The .NET Stacks #58: 📃 6 things about .NET 6 Preview 6

This week, we talk about .NET 6 Preview 6, Visual Studio 2022, and abstracting away Kubernetes.

Dave Brock
Dave Brock

Welcome to another wonderful week. I just learned you can put a timestamp in Notepad by hitting F5. I saw this by reading a blog post from 2002. How's your Monday?

Here's what we have going on in #58:

  • One big thing: 6 things about .NET 6 Preview 6
  • The little things: Visual Studio 2022 Preview 2, abstracting Kubernetes
  • Last week in the .NET world

One big thing: 6 things about .NET 6 Preview 6

Last week, the .NET team rolled out .NET 6 Preview 6. Richard Lander has the main blog post.  Dan Roth writes about ASP.NET Core updates, Jeremy Likness updates us on EF Core 6, and David Ortinau covers .NET MAUI. Preview 6 is the second to last preview release of .NET 6. It appears to be a smaller release, with Preview 7 being bigger, as it's the last preview release.  .NET 6 will end up with seven preview releases, then two RC releases (the latter of which should come with go-live licenses).

The releases will be winding down soon, as Richard Lander says: "We’ll soon be addressing only the most pressing feedback, approaching the same bug bar that we use for servicing releases. If you’ve been holding on to some feedback or have yet to try .NET 6, please do now. It’s your last chance to influence the release."

If you want the full details, you can check out the links above—as for me, I'd like to highlight six things that caught my eye.

Sync-over-async thread performance. The sync-over-async pattern—which means using synchronous functionality asynchronously—is a common source of performance degradation and thread starvation. A new change in Preview 6 will improve the rate of default thread injection when the only blocking work on the thread pool is sync-over-async.

New functionality for working with parameters in ASP.NET Core. The ASP.NET Core team released two new features that help when working with components in ASP.NET Core.

The first involves required Blazor component parameters. You do this by using a new [EditorRequired] attribute, like this:

public string Title { get; set; }

This functionality is enforced at design time and when building—it's important to note it isn't enforced at runtime and won't guarantee the value of the parameter won't be null.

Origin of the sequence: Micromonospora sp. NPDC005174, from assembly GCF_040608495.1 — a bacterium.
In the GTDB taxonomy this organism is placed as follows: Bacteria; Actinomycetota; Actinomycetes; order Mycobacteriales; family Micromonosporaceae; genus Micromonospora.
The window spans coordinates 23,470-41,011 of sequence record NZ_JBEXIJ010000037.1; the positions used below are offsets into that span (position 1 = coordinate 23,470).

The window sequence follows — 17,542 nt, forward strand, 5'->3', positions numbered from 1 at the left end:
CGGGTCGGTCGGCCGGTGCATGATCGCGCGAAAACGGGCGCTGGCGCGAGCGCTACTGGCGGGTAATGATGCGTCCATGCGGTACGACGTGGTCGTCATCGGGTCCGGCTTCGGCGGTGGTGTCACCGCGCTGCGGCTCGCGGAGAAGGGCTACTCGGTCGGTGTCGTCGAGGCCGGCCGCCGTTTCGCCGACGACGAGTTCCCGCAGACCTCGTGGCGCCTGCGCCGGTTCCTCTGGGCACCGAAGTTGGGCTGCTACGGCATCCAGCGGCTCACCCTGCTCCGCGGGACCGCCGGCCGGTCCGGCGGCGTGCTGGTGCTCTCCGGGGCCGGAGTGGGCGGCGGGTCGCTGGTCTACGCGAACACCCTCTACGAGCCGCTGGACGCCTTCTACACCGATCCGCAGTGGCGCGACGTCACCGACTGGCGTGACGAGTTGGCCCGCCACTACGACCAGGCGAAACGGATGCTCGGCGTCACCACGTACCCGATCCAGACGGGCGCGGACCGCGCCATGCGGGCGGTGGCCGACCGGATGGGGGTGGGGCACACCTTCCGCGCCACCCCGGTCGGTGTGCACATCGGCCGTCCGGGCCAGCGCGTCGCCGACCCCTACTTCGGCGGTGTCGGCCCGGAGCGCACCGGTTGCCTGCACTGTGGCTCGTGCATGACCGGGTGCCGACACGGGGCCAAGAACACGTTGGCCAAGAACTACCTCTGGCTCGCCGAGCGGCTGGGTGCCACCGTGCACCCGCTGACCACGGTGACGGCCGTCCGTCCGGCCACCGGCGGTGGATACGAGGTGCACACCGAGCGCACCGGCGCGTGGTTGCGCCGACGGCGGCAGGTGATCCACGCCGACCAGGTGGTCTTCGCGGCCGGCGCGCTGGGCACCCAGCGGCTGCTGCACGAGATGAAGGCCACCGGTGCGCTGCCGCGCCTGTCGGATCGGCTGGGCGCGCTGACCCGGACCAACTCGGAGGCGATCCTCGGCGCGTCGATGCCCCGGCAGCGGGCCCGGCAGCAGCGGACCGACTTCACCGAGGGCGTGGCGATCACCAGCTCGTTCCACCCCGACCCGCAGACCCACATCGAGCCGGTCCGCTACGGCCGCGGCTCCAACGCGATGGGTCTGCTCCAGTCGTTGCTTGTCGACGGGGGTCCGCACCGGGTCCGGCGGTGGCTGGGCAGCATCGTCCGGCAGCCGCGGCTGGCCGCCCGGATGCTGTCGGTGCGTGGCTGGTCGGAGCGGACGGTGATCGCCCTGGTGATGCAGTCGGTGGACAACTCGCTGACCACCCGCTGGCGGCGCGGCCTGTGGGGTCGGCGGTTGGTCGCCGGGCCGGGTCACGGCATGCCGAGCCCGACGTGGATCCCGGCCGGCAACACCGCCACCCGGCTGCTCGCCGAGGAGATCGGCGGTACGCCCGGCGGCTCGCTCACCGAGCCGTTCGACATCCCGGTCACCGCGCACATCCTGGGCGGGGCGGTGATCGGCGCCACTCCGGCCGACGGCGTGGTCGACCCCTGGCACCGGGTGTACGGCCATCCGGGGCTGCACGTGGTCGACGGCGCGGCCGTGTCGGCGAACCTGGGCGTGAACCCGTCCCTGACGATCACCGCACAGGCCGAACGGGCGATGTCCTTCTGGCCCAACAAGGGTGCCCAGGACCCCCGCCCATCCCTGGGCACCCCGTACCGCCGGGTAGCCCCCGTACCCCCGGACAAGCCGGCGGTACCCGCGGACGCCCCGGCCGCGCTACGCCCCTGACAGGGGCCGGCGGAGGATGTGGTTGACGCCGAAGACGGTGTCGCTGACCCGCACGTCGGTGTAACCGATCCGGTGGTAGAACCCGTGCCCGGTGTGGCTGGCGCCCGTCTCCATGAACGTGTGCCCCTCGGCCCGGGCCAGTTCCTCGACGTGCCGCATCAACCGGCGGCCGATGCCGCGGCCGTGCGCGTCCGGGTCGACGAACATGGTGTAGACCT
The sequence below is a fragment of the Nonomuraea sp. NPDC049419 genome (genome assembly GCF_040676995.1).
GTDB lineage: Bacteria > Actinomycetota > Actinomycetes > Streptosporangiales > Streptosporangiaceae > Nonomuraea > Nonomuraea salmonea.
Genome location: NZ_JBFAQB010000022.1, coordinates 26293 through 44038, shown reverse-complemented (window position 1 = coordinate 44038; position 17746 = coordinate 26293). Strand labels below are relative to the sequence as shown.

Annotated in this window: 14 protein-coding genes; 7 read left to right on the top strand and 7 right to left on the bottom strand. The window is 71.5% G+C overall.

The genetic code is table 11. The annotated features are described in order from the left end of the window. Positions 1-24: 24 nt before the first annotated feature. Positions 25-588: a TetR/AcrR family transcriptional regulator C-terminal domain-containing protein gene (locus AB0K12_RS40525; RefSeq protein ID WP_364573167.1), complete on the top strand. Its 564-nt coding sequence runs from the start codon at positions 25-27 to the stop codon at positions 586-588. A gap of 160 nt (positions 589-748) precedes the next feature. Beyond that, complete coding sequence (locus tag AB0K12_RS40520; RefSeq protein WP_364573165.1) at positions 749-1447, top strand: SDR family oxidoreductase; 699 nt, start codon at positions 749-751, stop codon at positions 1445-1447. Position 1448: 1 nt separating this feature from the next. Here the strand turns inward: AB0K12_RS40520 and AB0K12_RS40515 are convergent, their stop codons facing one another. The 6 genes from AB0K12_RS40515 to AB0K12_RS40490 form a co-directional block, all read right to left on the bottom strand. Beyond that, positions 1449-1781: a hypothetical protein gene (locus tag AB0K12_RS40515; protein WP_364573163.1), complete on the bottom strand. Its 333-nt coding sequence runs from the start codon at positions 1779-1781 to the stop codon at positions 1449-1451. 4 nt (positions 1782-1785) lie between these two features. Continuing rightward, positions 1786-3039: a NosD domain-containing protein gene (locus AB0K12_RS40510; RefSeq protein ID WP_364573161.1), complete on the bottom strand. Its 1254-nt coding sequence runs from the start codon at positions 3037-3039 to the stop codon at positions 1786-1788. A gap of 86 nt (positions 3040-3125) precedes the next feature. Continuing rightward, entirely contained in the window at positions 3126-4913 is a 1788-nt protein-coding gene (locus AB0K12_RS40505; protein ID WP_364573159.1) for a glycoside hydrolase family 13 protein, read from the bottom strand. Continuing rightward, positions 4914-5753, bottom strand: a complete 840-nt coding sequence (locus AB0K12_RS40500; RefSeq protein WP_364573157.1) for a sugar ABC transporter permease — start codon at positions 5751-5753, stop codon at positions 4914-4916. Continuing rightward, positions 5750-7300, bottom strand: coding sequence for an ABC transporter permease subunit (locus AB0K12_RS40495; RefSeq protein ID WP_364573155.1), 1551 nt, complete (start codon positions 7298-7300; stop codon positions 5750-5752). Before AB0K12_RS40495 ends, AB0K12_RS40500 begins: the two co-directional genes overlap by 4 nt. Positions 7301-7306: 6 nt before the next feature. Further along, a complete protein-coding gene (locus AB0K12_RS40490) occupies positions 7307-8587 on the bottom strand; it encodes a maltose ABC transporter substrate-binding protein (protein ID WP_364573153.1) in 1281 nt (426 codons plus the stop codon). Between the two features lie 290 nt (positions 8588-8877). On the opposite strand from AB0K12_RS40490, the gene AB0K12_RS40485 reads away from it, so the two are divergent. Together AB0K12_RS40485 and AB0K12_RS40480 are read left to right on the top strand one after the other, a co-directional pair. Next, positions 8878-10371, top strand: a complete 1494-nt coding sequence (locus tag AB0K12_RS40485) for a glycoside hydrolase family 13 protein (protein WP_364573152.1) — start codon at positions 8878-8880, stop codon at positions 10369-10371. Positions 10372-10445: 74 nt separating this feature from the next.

The next feature now supports optional parameters for view component tag helpers in ASP.NET Core. With this update, you no longer need to specify a value for an optional parameter as a tag helper attribute.

WebSocket compression. ASP.NET Core now supports WebSocket compression. This can yield tremendous performance benefits with comes with a ton of caveats. It's disabled by default because enabling it over encrypted connections can make your app subject to attacks. As such, you should only enable it when you know sensitive information isn't being passed around. If that isn't clear enough, the setting is called DangerousEnableCompression. No, seriously.

Minimal API improvements. We've talked about .NET 6 Minimal APIs quite a bit—so much you're probably sick of me talking about them. Even so, the team keeps building them out and Preview 6 brings some enhancements.

First, you can now integrate those APIs with OpenAPI (Swagger) support. You can do this using dependency injection (DI) or middleware. Here's an example using the DI method:


builder.Services.AddSwaggerGen(c =>
    c.SwaggerDoc("v1", new OpenApiInfo { Title = "My API", Description = "My Swagger", Version = "v1" });

Second, you can now inject services into the [FromServices] attribute. Previously, you needed to do something like this:

app.MapGet("/movies", async ([FromServices] MovieDbContext db) =>